Comment by shammi — November 10, 2006 @ 3:34 pm

  27. wow… ur presentation just takes my breath away:)

    Comment by supriya — November 10, 2006 @ 7:05 pm

  28. hi indira, i just stumbled across your site and i LOVE it! i can’t stop reading. great job! :)
    i have a kind of random question for you - i moved to the US a year ago, and haven’t yet made a paneer dish. a friend of mine has been asking me to because she loves indian paneer curries, but i’m not sure if the cottage cheese available in supermarkets here is the same as paneer. is it? thanks very much for your help!

    Comment by sruthi — November 10, 2006 @ 8:51 pm

  29. I love to visit ur website. It’s a nice and gorgeous recipe :)

    Comment by Lia — November 10, 2006 @ 11:37 pm

  30. Hi, I just had a silly question- how can I add your site to my RSS reader? I cant find a link anywhere and my reader is not getting any feeds from your page.

    Hail Corriander!
    g

    Comment by gunjan — November 11, 2006 @ 8:14 am

  31. Hi Indira

    Been following your site- today’s brunch featured two of your recipes. Thought I’d stop by with this link(http://emolior.blogspot.com/2006/11/brunch-brouhaha.html) and many thanks

    -Altoid

    Comment by Altoid — November 11, 2006 @ 12:49 pm

  32. Thanks all for your nice informative comments on this post. and also for clearing the confusion about ‘dalia’, the Indian grocery wholesalers favorite name.

    Desimom: What a wonderful description of upma. You have a gift my friend! I wish I’d write like you.:)

    Hi Gunjan: Thanks for your interest. No Feeds for Mahanandi. People were creating duplicate blogs with Mahanandi feeds on live journal and my space. It’s turned into a big headache with these content poachers, so I’ve decided to remove the feed. For updates one has to follow the old custom of browsing.:)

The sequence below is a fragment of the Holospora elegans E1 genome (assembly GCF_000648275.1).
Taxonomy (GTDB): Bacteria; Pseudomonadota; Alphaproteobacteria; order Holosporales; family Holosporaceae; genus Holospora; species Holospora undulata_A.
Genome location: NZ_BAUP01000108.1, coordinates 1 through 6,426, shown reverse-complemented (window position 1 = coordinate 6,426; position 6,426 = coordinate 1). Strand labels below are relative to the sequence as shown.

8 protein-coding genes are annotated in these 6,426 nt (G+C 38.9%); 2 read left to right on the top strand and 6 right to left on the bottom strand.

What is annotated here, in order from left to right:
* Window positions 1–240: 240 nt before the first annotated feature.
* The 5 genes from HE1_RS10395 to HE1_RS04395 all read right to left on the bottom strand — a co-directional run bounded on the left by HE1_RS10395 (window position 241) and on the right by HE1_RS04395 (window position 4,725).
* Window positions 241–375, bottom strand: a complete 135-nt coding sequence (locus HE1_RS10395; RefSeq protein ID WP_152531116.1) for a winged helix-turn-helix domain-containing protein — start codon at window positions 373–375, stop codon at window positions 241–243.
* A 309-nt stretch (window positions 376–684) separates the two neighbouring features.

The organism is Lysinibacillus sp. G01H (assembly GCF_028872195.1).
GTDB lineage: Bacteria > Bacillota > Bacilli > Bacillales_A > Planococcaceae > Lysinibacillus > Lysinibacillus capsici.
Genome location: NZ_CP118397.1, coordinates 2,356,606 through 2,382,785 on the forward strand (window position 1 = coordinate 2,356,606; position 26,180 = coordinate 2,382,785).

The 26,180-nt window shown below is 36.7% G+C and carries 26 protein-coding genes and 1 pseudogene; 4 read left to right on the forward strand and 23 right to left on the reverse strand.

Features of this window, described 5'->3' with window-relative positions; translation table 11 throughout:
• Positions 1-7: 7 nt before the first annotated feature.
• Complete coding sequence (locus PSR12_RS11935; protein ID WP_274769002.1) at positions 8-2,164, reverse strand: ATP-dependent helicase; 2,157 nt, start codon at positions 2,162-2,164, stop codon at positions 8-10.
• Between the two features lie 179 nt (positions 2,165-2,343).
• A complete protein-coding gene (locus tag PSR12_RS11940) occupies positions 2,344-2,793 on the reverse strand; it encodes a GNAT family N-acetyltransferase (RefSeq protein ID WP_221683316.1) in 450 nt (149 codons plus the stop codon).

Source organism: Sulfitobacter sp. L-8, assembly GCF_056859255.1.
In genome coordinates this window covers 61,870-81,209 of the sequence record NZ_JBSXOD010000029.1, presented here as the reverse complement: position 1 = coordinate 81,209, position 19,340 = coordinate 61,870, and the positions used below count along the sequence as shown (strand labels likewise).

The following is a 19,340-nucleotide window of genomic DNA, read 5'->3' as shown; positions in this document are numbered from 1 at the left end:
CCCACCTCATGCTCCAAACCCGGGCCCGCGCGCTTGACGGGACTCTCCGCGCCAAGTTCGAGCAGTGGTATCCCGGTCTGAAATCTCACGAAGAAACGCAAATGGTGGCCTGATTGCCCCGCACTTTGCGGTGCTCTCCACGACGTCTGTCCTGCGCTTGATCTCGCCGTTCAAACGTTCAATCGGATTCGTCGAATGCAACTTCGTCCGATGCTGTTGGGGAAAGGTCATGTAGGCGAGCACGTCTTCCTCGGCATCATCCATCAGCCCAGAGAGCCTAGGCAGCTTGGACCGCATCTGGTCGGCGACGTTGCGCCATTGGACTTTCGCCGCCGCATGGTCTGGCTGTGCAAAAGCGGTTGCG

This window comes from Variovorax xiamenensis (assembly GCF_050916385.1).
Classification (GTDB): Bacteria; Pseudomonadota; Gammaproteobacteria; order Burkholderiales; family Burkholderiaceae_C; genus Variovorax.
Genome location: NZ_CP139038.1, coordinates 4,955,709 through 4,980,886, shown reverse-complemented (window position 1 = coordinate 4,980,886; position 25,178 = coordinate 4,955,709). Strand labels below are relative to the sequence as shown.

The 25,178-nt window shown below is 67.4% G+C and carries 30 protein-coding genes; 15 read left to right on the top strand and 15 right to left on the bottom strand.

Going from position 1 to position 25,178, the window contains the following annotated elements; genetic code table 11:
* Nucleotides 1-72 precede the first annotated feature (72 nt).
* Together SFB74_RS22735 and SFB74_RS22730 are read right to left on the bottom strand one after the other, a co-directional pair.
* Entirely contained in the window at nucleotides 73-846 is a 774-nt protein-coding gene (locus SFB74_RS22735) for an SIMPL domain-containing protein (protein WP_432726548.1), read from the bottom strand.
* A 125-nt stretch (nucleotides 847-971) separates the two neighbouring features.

Comment by Indira — November 11, 2006 @ 5:02 pm

  33. Nice photos! Good recipe! I make it a point to visit your site. I just luv your site.

    Comment by manjubansal — November 12, 2006 @ 11:03 pm

  34. Hi Indira…

    From past few weeks Iam a regular visitor of ur site… But Iam writing for the first time… U R recipes are very nice and I love trying them.. and with inspiration like u experts I have started a new blog myself…
    It would be my pleasure if u take a peek sometimes and give some nice suggestions!!!

    -Spandana

    Comment by Spandana — November 13, 2006 @ 7:57 am

  35. Hello maam,

    I have started a new blog. I really dont know much abt it and the events happening. I want others to read my blog. how do i go about it. Can you plz help me.
    my blog is http://redchilies.blogspot.com/
    Regards
    Sumana

    Comment by Sumana Vishwanath — November 17, 2006 @ 9:50 pm

  36. Glad to see the ‘dalia’ confusion sorted out! Neither from the south nor from north, it is Central in origin!

    Comment by Anita — December 1, 2006 @ 2:37 am

  37. hi
    Indira
    i have been reading your backdated blogs you make such great food…
    and the vessels and containers which you use are sooooo good…
    i love buying kitchen items and never get tired of buying new thing although now there is no space to add even a single katori.
    do you buy all the things from the US or do you carry them from india
    the steamer for the lemons where did you get it
    write to me on my email id
    bye
    HAPPY NEW YEAR TO YOU….

    Comment by MAHEK — January 10, 2007 @ 11:22 am